Leila Josefowicz
Leila Josefowicz | Credit: Tom Zimberoff

It’s a little-known fact that the Founders Room, the elegant vaulted space in Frank Gehry’s Walt Disney Concert Hall, was originally conceived as a second, more intimately scaled auditorium for the performance of chamber music. But money talked, and music walked.

One can only imagine the gem-like quality that Wednesday night’s Colburn Celebrity Recital by violinist Leila Josefowicz and pianist John Novacek might have possessed had it been performed in the hall of Gehry’s dreams. Instead, when the two musicians walked onstage, they were dwarfed by the scale of the auditorium, which felt even larger because it was only about one-third full. They surely must have noticed.

The program — which the duo also presented at San Francisco’s Herbst Theatre the previous weekend — was skillfully varied: Claude Debussy’s Sonata for Violin and Piano in G Minor, Karol Szymanowski’s Mythes “Trois Poèmes,” Erkki-Sven Tüür’s Conversio, and Igor Stravinsky’s Divertimento, from his ballet The Fairy’s Kiss.

You could not ask for a more cohesive pair of musicians than Josefowicz and Novacek. You could almost say they are musically joined at the hip, their communication is so intuitive.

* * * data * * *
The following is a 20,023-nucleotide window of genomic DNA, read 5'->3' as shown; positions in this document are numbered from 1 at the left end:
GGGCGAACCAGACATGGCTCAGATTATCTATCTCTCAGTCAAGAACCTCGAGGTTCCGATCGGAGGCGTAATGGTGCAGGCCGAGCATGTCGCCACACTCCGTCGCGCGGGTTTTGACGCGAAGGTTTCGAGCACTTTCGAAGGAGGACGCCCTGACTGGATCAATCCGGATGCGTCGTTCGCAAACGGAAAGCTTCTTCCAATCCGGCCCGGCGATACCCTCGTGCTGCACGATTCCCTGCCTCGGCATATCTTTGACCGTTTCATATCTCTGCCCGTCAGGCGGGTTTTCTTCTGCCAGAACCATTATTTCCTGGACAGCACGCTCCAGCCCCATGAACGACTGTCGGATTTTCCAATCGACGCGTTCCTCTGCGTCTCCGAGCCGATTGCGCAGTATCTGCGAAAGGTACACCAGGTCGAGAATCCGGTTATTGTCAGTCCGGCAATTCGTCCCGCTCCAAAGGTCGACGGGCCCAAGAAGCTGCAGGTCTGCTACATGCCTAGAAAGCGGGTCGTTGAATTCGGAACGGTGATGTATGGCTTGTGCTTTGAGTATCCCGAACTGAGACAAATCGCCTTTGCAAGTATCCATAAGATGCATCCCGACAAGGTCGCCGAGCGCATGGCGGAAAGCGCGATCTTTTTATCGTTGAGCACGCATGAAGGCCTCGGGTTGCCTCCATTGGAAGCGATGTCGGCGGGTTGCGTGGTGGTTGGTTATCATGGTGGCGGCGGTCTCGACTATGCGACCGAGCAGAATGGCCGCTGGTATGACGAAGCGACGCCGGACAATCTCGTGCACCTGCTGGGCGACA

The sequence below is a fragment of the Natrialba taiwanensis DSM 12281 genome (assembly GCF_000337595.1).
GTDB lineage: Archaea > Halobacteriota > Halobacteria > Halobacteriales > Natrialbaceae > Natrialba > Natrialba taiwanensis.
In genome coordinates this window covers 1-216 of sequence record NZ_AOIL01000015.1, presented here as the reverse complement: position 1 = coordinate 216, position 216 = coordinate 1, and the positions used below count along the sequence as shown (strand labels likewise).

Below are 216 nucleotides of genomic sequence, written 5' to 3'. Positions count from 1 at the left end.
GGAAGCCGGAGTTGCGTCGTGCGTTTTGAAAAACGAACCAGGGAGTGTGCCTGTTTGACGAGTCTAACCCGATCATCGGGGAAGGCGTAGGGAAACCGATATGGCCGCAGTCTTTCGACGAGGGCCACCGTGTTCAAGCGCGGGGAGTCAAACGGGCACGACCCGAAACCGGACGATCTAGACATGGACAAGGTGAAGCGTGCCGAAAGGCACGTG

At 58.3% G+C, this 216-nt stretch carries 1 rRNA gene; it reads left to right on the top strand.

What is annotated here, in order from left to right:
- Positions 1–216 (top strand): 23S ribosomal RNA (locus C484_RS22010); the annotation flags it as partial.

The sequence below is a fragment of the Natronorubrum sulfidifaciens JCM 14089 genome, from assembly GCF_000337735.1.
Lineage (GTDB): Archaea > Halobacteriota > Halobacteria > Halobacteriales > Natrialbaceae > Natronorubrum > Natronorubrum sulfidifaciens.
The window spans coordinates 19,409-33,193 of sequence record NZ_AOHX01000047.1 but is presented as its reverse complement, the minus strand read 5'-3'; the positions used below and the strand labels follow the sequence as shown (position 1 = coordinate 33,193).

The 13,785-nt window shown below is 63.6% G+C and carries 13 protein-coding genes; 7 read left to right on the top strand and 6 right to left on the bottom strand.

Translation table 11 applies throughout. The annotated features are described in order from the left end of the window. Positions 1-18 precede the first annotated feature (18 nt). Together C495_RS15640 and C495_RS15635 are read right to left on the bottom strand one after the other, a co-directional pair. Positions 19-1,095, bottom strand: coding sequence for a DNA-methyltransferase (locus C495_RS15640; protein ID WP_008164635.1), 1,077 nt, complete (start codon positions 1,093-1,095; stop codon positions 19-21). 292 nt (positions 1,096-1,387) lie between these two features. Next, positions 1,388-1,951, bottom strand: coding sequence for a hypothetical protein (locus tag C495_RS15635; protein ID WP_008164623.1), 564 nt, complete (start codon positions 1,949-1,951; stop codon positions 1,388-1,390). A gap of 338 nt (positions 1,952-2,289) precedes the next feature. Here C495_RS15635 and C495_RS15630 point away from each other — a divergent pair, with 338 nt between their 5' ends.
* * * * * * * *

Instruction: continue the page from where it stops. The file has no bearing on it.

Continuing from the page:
John Novacek
John Novacek | Credit: Peter Schaaf

The choice to begin with Debussy’s sonata was an excellent one, as its three movements progress from moonlight and shadows to more frantic Spanish-influenced exclamations that build to the “Trés animé” Finale.

Szymanowski’s Mythes is structured as three contrasting mini tone poems inspired by Greek myth. Heavily influenced by impressionistic tonal washes, the piece then rises into gushing, romantic waves of melody that verge on schmaltz. The virtuosic parts have made it a recital favorite, and Josefowicz and Novacek gave full voice to the romanticism while allowing the quieter passages an aura of the poetic.

After Arvo Pärt, Tüür is probably Estonia’s best-known composer. His career made an interesting shift when he went from performing as a rock ’n’ roller to working as a post-minimalist composer. The lengthy opening of his Conversio seems like a jaunty piece of rather traditional minimalist patterning built on an accented pulse, influenced as much by the Beatles as by the minimalist religiosity of Pärt.

Then, like a marriage that’s hit the skids, the violin and piano begin to argue in ever-increasing slashing staccato attacks that almost cause blood to flow. Josefowicz and Novacek clearly took delight in leading their audience down a romantic garden path that turns into a battle to the death.

Like a good fireworks display, everything built to a grand finale, in this case Stravinsky’s Divertimento, collaged from his ballet The Fairy’s Kiss, based on a story by Hans Christian Andersen.

Conceived as an homage to Tchaikovsky, the work pulses with energy and bravado, passages and exchanges between the keyboard and violin echoing songs and piano pieces from Tchaikovsky’s playlist. Stravinsky’s personality and vocabulary are unmistakable, however, particularly in the opening Sinfonia, whose spirit evokes the joyous chaos of “The Shrovetide Fair” from Petrushka.

The piece allowed Josefowicz and Novacek the chance to pull out all the stops they’d held in reserve in a flurry of full-force virtuosity that rose to a pyrotechnical conclusion.

Any hope for a surprising encore gave way to a sentimental transcription of Charlie Chaplin’s “Smile.”